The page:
Figure 1A shows the Bland and Altman plot and it can be seen that the differences (VH − FVB) correlate with the mean concentration of ethanol (r = 0.68; p < 0.001). Moreover, the variability of the differences seemed to increase as the concentration of ethanol increased. Figure 1B shows the log transformed data; the correlation coefficient was not significant (r = 0.095; p > 0.05) and the scatter of points (except at very high ethanol concentrations) was much more uniform over the range of measurements. The mean difference (log VH − log FVB) was 0.063 (SD, 0.109) and when back transformed to the original scale produced a geometric mean VH/FVB ratio of 1.16 with a 95% LOA of 0.71 to 1.89. This means that a measurement of ethanol in VH is likely to exceed the concentration in FVB by 1.16 times (16%) on average, but could be 1.89 times higher (89%) or 0.71 times lower (29%). These reference intervals have uncertainty and the 95% confidence intervals can be computed as described by Bland.11 For the upper limit 1.89, the 95% confidence intervals are 1.83 and 1.95 and for the lower limit 0.71 the 95% limits are 0.68 and 0.73. Table 1 summarises mean and median VH/FVB ratios and the reference intervals calculated by parametric and non-parametric methods.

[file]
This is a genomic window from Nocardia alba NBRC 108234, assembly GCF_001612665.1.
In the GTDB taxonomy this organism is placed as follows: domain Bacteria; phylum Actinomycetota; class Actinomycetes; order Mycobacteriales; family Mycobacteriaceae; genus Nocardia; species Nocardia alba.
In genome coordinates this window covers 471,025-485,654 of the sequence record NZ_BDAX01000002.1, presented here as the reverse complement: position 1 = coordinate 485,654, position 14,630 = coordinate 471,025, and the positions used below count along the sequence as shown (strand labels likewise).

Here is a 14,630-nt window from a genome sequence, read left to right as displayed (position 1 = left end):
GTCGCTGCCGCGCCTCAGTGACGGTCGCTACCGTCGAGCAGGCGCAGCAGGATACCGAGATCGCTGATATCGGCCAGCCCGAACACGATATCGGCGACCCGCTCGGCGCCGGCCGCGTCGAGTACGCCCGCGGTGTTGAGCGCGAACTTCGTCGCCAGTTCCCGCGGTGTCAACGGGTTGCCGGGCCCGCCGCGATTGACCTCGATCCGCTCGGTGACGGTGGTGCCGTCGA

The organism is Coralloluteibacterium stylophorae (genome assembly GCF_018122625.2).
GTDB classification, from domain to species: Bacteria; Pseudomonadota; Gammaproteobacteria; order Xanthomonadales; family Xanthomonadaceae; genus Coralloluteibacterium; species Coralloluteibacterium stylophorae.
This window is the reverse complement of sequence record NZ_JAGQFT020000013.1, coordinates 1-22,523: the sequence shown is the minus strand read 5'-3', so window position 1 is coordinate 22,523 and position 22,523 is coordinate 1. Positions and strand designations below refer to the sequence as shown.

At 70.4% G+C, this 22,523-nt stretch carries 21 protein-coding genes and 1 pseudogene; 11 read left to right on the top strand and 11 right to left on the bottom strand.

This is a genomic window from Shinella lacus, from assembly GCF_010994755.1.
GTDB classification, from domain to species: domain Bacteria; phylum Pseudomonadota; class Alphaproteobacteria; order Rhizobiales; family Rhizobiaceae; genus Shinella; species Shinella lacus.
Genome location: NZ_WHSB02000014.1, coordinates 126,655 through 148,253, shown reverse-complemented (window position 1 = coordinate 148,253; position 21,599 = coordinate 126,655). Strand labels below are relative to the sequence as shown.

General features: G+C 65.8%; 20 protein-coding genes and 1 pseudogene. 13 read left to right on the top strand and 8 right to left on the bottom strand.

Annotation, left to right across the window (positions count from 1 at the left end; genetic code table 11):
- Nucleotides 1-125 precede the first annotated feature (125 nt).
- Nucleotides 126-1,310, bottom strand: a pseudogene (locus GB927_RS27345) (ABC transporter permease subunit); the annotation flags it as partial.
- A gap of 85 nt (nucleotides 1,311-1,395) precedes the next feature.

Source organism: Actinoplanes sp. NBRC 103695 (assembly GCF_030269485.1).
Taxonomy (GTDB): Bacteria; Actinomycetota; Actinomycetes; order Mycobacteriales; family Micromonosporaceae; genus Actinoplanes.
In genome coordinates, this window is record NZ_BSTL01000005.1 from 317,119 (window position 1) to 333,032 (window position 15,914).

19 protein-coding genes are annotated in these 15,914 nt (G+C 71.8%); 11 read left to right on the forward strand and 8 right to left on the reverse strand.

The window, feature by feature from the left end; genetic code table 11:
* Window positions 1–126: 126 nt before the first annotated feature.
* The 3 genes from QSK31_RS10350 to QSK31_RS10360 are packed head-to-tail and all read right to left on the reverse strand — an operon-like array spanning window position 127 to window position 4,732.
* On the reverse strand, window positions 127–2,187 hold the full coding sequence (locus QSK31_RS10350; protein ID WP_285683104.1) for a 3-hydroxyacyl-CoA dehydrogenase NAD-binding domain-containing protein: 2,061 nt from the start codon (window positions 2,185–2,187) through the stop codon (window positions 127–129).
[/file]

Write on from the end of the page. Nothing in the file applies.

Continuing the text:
Table 1

Summary statistics for ratios of ethanol concentrations in vitreous humour (VH) and femoral venous blood (FVB) derived from 672 postmortem examinations

Figure 1

Bland and Altman plots of differences in ethanol concentration between vitreous humour (VH) and femoral venous blood (FVB) and mean concentration of ethanol (A) before and (B) after logarithmic transformation. The horizontal lines show mean difference (bias) and 95% reference limits of agreement.